Regulators: San Onofre Leak Could Have Escaped Outside

Southern California Edison Says Minor Water Leak Does Not Pose Danger

A nuclear reactor at San Onofre Nuclear Generating Station remained off-line Thursday for the second consecutive day due to an equipment problem that sent a small, non-hazardous amount of radioactive gas into an auxiliary building and possibly into the atmosphere, authorities said.

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The leak in a steam-generator tube in Unit 3 at the power plant just north of Camp Pendleton was detected about 6 p.m. Tuesday, according to the U.S. Nuclear Regulatory Commission.

An alarm alerted station personnel to the presence of radioactivity in the ancillary structure, and they immediately began shutting down the reactor, NRC spokesman Victor Dricks said.

Gil Alexander, a spokesman for facility operator Southern California Edison, said that radioactive water was passing through a crack inside the generators at a rate of 80 to 100 gallons per day when Edison began the shutdown early Tuesday evening.

Since the equipment-housing building into which the gas leaked is not airtight, it is possible a "very, very low level" of radioactivity escaped into the environment, according to Dricks, who said those traces would be "barely measurable against (existing) background levels" and would pose no danger to the public.

As of Wednesday night, Southern California Edison, which operates the facility, said that sensitive monitoring instruments continued to show no change in radiation levels that would be detectable off-site.

"It's another red flag," said Gary Headrick, the founder of a group called San Clemente Green. "I don’t know how many red flags we'll get before something really tragic happens here."

Headrick pointed to the thick plume of steam coming from the plant and added, "There’s radiation coming out. I don't know how much. Nobody knows how much until they can cool the generators down."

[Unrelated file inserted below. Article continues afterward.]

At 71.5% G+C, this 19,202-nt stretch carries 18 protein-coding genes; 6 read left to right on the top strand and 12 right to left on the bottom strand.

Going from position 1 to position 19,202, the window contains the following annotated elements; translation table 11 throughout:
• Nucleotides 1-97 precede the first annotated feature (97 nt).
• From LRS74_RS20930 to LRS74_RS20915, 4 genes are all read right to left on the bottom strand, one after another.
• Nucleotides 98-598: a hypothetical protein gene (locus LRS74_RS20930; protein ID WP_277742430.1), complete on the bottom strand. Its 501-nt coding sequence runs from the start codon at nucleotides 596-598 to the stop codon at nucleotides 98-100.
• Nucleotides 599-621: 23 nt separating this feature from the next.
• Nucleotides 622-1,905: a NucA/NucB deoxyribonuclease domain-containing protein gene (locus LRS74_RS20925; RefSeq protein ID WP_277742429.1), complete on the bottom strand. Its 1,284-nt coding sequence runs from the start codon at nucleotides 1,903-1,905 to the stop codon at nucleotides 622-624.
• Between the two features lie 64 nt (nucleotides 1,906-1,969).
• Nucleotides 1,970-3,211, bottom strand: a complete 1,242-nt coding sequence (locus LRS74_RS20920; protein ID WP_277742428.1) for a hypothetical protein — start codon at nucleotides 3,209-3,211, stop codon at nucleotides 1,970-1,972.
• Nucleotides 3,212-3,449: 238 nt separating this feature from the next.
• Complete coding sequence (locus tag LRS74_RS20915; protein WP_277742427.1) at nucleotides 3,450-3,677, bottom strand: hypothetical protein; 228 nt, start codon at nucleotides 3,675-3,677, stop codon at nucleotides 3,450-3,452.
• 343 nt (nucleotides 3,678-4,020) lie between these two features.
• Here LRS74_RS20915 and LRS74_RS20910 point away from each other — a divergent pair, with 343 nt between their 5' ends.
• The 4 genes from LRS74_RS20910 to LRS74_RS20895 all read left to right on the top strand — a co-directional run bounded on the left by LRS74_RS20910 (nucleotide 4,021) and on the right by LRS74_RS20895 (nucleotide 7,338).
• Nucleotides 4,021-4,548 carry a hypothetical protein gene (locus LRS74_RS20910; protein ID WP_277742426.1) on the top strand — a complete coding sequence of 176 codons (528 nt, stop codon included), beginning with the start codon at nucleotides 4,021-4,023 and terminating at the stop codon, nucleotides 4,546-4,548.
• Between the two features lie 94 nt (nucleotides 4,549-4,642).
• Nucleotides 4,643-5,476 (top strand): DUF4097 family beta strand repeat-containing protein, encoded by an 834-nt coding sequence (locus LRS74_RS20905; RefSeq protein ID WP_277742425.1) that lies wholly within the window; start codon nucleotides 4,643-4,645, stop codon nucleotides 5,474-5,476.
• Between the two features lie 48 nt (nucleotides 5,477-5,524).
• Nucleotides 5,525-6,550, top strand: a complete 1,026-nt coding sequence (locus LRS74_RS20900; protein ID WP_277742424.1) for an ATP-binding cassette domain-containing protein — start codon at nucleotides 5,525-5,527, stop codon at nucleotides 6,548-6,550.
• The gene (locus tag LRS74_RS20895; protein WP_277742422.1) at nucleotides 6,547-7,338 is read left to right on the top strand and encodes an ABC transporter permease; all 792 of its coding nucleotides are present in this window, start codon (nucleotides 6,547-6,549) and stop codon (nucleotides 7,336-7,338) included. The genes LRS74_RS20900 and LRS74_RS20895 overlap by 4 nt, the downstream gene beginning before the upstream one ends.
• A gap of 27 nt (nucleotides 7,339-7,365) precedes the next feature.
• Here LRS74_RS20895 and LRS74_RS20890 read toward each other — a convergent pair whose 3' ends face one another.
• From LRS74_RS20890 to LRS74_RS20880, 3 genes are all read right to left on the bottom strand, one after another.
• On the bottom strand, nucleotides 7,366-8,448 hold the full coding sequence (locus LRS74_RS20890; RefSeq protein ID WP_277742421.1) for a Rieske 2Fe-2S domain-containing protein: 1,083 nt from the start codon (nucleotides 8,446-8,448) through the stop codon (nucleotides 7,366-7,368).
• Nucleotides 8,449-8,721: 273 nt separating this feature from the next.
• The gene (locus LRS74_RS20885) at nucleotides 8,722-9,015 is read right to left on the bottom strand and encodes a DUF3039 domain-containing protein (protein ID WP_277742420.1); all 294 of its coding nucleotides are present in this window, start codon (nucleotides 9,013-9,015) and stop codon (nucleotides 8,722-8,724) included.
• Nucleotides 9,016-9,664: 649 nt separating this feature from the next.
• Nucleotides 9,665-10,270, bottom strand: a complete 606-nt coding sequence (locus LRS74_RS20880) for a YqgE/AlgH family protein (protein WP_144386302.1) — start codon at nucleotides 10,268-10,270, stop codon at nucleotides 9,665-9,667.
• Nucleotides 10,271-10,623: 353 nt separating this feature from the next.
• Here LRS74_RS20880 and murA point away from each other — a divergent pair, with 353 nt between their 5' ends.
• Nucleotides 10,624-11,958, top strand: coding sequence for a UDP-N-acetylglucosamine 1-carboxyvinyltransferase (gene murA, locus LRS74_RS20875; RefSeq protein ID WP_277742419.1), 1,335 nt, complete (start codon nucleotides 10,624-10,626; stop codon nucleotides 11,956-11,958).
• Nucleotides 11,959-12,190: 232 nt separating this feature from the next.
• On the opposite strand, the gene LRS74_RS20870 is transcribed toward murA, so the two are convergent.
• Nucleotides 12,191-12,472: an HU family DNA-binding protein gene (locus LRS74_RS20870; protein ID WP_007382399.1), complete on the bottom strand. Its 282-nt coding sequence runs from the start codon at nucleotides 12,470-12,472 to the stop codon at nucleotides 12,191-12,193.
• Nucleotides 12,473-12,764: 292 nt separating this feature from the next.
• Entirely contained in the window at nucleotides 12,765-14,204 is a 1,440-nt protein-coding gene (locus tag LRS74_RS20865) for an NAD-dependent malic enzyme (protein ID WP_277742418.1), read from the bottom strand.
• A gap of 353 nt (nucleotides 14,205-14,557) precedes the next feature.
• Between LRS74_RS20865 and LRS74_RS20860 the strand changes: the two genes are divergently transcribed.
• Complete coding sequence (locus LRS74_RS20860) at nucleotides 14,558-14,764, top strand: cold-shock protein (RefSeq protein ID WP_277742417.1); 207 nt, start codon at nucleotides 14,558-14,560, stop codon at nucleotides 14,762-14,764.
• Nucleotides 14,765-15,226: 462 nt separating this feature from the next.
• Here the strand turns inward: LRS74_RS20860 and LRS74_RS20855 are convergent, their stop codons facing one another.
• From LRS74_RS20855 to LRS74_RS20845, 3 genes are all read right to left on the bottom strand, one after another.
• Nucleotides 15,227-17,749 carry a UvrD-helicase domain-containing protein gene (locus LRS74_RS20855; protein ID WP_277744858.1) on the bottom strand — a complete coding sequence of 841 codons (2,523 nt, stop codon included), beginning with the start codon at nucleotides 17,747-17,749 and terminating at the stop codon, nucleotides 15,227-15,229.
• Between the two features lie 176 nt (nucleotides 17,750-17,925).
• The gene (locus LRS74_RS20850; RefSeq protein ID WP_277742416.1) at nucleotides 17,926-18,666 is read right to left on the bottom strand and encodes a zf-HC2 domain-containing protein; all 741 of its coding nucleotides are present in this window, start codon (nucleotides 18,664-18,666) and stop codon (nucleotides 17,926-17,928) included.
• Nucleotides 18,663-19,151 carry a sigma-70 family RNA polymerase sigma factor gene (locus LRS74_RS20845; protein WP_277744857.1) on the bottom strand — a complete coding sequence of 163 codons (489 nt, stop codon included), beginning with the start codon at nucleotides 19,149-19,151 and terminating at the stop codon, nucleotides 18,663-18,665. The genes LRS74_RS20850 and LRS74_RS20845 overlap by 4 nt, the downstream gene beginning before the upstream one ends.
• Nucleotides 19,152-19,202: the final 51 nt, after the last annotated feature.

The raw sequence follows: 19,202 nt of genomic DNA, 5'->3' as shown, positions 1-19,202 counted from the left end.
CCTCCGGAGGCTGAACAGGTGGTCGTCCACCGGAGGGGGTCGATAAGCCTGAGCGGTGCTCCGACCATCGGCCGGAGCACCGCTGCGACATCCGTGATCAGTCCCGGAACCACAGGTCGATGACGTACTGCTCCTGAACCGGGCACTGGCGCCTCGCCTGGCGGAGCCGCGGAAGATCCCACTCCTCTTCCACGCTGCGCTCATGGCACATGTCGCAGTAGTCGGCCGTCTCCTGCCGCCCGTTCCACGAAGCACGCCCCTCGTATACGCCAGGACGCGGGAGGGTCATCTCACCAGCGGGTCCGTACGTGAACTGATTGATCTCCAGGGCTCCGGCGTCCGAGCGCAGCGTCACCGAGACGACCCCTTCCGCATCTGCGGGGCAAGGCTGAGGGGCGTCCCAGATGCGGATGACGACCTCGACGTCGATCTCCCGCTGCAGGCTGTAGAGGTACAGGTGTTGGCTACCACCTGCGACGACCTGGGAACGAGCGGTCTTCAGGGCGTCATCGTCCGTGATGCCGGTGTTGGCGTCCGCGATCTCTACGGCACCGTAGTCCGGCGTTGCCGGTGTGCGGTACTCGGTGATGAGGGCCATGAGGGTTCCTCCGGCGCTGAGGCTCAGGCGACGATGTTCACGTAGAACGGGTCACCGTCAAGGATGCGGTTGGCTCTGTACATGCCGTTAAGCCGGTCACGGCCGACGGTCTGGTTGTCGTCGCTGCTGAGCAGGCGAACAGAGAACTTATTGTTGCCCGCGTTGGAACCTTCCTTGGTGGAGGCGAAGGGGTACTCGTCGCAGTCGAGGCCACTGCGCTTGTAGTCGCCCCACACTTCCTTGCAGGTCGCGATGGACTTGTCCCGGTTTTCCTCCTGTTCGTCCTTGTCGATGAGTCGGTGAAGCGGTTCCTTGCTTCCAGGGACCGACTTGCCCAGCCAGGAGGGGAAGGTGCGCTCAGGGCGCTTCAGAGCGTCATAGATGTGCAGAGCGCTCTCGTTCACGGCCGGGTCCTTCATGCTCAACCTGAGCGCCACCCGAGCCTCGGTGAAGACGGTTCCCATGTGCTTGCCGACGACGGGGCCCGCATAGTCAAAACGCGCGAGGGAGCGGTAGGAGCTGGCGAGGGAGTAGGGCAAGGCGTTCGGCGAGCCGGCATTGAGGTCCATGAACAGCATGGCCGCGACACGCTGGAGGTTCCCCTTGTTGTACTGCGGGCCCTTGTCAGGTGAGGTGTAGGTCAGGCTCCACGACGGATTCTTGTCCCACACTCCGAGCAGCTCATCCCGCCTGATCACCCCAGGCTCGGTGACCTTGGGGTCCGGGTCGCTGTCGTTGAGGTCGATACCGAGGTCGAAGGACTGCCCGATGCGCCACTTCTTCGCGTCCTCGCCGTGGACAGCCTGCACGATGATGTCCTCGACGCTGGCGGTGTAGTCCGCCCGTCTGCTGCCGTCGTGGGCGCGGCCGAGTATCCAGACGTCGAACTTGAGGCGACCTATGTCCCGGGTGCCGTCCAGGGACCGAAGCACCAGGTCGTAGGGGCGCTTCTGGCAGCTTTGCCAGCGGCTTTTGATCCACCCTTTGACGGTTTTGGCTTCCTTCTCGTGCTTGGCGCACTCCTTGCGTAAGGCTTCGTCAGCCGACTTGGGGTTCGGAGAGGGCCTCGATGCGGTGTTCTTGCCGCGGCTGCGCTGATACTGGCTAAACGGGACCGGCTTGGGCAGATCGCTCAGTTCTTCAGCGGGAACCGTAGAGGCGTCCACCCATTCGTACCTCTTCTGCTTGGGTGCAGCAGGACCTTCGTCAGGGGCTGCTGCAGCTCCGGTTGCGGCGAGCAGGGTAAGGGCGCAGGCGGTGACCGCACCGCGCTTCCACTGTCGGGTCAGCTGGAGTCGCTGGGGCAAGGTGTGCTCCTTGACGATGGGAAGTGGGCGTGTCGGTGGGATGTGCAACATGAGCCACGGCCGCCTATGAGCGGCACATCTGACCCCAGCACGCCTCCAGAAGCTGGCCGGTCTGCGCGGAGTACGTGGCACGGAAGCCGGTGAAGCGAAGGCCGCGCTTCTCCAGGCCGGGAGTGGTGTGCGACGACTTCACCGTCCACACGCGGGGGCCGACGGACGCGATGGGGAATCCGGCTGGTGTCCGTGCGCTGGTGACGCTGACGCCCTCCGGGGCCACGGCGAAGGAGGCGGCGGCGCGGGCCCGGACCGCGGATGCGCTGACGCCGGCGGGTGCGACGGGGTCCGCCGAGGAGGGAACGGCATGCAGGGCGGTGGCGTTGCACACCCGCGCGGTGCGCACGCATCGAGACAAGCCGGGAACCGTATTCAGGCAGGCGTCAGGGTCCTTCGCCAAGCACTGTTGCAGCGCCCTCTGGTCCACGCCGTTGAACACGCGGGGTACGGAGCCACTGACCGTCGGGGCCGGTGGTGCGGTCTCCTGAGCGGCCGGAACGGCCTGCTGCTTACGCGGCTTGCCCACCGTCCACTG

SONGS crews will fully evaluate the cause of the mishap and the steps required to repair it before resuming operations, according to Southern California Edison, which operates the facility.

Once the problem is resolved, it will likely take several days for the reactor to be restarted, the Rosemead-based utility advised.

At the time of the accident, the other reactor at the plant already was powered down for routine maintenance, refueling and technology upgrades. Still, the utility had ample reserve power to meet customer needs, according to SCE officials.

Headrick said the company that runs the San Onofre plant cannot be trusted.

"They should shut it down because we know there's problems and they continue to insist on running the plant… putting 8 million people at risk so that they can make millions of dollars every day that those generators are running," he said.

10News on Tuesday spoke with Murray Jennex, a utility expert and professor at San Diego State University who also helped design, build and at one time operate the nuclear power plant.

Jennex said a leak like this is a common occurrence, but still cause for concern because Unit 3 has a new steam generator.

"It isn't a good sign," he told 10News. "I would have hoped it would have gone a year or two before any leaks started occurring."

On Nov. 1, an alert was issued when an ammonia leak was detected in a water-treatment system. That leak was equivalent to a chemical spill and it also posed no threat to the public.

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